• Size of watershed (which corresponds with water availability in arid environments—except different regions of Yemen get quite different levels of precipitation, so it's not an exact proxy) was not the only factor in the location of capitals (e.g. also want access/control over trade routes for incense)
  • Ideological significance of irrigation: this society had gods of thunderstorms and irrigation works
  • An Ethiopian viceroy (i.e. a foreign ruler) repaired the Ma'rib dam as mentioned above to boost his legitimacy

These points are discussed within the context of the two main aspects to this paper:

  1. social logistics (task-based perspective -> job titles), and
  2. spatial dimensions (using GIS to get size of watersheds)

In the end, the author has these conclusions:

Intriguingly, however, states in Yemen first developed not in Yemen’s moist western highlands, where dry-farming was possible, but instead along the hyper-arid margins of the desert, where irrigation was necessary. By harnessing vast water flows, and transforming hyper-arid deserts into lush, bountiful oases with the blessing of revered gods, states’ leaders not only benefited economically but claimed enormous ideological credit. But these large-scale systems were not agriculturally necessary to provision Southwest Arabian states; dry-farming, terrace agriculture, and smaller-scale community-managed irrigation could have provided the food necessary to sustain large populations. Indeed, these alternatives likely provided much of the food for the later highland state of Himyar and they continue to provide most of the agricultural production in Yemen today. For the earliest states, however, massive irrigation works indentured farmers to complex polities through largely state-contrived dependence on irrigation water from restricted access sources and such impressive hydraulic installations were arguably as important ideologically as they were economically.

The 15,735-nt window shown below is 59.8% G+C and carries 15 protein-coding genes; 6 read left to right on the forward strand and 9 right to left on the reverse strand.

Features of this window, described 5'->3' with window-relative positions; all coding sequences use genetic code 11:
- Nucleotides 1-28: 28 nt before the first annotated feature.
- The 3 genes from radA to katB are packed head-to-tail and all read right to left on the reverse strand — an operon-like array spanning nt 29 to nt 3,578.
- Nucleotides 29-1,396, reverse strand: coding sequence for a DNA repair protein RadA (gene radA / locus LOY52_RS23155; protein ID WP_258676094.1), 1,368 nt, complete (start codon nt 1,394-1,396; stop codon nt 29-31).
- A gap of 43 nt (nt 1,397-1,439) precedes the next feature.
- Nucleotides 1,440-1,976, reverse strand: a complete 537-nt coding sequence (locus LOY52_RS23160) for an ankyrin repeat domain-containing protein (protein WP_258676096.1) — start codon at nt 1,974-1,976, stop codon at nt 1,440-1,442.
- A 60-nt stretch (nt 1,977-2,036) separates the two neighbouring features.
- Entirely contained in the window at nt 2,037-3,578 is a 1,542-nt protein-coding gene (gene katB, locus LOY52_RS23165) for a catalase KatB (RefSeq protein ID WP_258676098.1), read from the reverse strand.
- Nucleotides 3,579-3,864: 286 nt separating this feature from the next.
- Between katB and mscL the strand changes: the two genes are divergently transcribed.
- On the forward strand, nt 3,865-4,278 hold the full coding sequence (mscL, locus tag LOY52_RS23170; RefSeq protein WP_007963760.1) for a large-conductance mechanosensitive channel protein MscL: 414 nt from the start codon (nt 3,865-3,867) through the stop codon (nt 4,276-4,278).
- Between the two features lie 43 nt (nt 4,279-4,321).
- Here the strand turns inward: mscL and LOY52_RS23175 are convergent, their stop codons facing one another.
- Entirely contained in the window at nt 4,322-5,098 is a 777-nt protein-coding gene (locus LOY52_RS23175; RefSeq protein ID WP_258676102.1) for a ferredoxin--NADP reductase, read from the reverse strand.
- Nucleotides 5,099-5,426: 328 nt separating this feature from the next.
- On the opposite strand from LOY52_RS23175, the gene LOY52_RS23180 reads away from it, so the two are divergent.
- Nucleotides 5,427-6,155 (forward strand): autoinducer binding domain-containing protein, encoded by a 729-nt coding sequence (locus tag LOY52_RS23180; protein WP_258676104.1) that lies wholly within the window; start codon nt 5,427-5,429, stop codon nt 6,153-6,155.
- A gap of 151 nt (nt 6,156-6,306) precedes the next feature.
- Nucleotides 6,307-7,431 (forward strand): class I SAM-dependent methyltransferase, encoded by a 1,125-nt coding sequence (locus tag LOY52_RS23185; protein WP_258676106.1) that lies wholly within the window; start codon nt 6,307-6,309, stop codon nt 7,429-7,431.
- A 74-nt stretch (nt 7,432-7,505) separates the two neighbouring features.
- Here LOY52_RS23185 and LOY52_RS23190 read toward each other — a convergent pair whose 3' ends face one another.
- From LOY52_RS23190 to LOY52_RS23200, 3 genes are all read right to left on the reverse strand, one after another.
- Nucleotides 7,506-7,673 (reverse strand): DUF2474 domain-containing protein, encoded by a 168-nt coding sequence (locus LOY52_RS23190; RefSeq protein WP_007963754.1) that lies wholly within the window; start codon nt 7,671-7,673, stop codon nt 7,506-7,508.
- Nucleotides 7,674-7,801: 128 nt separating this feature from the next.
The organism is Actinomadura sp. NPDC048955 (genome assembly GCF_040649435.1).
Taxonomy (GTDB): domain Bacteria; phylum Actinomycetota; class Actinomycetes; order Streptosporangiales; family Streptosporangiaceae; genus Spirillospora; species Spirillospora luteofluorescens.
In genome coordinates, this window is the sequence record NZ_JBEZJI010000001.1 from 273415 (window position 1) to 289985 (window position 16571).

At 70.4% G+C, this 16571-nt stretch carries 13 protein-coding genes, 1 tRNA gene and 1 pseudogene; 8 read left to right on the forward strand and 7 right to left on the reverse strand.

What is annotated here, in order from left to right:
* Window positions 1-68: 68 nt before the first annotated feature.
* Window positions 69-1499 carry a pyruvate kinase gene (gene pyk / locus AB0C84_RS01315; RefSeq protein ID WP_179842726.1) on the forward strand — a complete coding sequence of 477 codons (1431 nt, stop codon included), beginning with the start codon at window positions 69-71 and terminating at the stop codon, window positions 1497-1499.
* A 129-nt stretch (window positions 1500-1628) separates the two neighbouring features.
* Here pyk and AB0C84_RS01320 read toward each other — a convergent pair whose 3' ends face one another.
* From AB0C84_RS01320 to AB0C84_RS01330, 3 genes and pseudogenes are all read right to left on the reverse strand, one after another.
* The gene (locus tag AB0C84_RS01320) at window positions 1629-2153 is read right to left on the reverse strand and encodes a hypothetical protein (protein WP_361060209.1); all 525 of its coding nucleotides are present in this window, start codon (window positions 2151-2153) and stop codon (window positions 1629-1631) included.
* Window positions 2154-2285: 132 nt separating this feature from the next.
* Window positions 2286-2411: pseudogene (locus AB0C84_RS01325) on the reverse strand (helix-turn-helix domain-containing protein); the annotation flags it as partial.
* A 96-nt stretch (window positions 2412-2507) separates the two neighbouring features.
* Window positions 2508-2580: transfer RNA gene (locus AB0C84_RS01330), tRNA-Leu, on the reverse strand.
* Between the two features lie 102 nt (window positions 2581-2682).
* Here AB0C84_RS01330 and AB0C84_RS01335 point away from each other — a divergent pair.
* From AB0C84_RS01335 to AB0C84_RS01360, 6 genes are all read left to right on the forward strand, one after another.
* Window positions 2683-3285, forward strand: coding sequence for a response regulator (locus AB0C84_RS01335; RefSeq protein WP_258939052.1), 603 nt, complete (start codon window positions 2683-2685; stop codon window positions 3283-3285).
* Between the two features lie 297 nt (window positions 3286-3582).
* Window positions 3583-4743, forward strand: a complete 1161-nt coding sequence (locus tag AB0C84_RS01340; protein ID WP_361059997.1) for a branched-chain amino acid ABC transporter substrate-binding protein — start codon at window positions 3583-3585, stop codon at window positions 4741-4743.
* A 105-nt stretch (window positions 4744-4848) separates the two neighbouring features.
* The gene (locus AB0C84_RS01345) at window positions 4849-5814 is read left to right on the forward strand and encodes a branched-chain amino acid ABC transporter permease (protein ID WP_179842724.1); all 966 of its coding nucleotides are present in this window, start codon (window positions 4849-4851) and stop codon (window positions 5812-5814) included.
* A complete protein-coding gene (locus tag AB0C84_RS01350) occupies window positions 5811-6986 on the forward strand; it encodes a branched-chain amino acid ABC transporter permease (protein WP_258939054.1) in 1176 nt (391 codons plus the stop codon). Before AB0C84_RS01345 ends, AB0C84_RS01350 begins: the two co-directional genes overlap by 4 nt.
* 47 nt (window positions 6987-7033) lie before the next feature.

Understanding irrigation’s role in the societal trajectories of ancient Southwest Arabia requires attention to a variety of influencing factors, including hydrology, economy and ideology. While emphasis is often placed on the chronological, technological and economic dimensions of irrigation, it was not only that large watersheds offered productive capacity, but that access could be restricted at these locations allowing elites to dominate and position themselves as cosmological authorities of food production.

So, in the point of view propounded in this paper, large-scale irrigation works seem to be about prestige and control more than being driven as a food-supply necessity.

Overall, I found this paper to be very well-written and well-organized, making it easy to follow and understand even though archaeology/anthropology/history is not my speciality. As someone with an engineering background, I missed having more quantitative data and statistical analysis, but I guess that probably reflects the amount of effort that has to go into finding each clue about the past. Harrower includes a lengthy bibliography, which includes a couple of items that interest me to read further.